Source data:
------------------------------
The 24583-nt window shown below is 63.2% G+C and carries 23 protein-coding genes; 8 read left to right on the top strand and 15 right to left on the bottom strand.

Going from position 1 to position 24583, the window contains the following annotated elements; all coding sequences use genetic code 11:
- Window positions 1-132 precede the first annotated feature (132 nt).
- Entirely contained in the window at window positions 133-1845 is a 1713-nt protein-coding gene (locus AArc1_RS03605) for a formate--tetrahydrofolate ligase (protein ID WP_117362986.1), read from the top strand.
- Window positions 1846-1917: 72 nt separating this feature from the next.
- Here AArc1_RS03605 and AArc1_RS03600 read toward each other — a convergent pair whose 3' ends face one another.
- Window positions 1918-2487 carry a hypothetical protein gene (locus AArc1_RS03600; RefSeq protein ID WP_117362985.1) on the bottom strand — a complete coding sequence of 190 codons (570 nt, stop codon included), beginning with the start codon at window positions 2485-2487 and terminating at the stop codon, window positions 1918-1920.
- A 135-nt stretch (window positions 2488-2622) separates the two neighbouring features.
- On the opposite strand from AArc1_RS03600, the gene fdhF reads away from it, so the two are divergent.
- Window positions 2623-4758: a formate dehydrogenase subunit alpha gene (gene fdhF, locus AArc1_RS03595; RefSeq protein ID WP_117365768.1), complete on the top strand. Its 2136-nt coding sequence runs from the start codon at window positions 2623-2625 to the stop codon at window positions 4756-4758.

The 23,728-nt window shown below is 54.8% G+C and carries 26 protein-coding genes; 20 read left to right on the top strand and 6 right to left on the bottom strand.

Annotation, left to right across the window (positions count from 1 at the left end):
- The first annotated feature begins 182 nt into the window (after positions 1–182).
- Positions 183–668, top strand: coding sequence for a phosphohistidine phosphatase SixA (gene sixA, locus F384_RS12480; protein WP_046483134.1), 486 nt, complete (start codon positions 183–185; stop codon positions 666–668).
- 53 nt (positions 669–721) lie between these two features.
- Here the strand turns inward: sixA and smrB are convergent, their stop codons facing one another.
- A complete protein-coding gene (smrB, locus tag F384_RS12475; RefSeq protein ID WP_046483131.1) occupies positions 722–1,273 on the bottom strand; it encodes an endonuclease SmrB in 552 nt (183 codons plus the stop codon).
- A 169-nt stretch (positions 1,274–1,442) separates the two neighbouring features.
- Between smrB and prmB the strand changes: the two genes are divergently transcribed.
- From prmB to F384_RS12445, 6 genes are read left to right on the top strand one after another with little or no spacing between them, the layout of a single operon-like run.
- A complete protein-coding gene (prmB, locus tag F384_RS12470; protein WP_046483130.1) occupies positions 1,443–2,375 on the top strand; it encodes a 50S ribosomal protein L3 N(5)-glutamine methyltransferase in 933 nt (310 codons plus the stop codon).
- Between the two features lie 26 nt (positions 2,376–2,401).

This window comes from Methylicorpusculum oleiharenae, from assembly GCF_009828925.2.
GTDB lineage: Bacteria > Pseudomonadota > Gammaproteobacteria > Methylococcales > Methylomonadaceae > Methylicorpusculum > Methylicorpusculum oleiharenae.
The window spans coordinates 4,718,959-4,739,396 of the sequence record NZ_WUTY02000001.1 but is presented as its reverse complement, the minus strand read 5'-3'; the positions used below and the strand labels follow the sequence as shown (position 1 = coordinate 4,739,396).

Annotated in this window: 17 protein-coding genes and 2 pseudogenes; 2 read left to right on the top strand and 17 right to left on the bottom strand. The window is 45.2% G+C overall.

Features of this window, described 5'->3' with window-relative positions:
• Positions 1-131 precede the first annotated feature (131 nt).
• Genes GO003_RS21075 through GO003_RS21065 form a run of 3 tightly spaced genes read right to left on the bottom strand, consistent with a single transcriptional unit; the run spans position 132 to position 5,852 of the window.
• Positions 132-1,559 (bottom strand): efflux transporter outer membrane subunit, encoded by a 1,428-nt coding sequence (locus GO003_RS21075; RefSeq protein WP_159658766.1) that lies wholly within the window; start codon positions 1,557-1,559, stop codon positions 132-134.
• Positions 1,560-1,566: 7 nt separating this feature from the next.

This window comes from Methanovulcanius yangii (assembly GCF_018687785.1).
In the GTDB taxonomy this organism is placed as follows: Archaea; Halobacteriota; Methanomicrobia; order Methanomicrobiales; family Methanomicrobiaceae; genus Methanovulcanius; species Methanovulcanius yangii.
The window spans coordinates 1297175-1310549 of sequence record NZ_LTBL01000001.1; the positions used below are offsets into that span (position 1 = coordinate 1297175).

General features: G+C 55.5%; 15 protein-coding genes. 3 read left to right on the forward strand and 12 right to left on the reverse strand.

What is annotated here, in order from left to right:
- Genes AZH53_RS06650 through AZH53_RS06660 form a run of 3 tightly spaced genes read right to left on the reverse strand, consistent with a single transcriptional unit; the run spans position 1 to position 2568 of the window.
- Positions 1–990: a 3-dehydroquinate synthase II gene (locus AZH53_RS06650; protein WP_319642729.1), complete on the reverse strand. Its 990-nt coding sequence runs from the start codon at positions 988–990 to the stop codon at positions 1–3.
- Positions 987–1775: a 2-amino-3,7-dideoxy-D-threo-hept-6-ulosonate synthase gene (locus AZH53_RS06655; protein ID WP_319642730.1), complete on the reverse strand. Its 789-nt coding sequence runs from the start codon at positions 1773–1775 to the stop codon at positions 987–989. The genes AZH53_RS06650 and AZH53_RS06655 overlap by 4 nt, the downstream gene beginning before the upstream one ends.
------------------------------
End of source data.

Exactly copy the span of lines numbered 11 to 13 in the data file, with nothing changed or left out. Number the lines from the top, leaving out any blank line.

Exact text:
The 23,728-nt window shown below is 54.8% G+C and carries 26 protein-coding genes; 20 read left to right on the top strand and 6 right to left on the bottom strand.

Annotation, left to right across the window (positions count from 1 at the left end):
- The first annotated feature begins 182 nt into the window (after positions 1–182).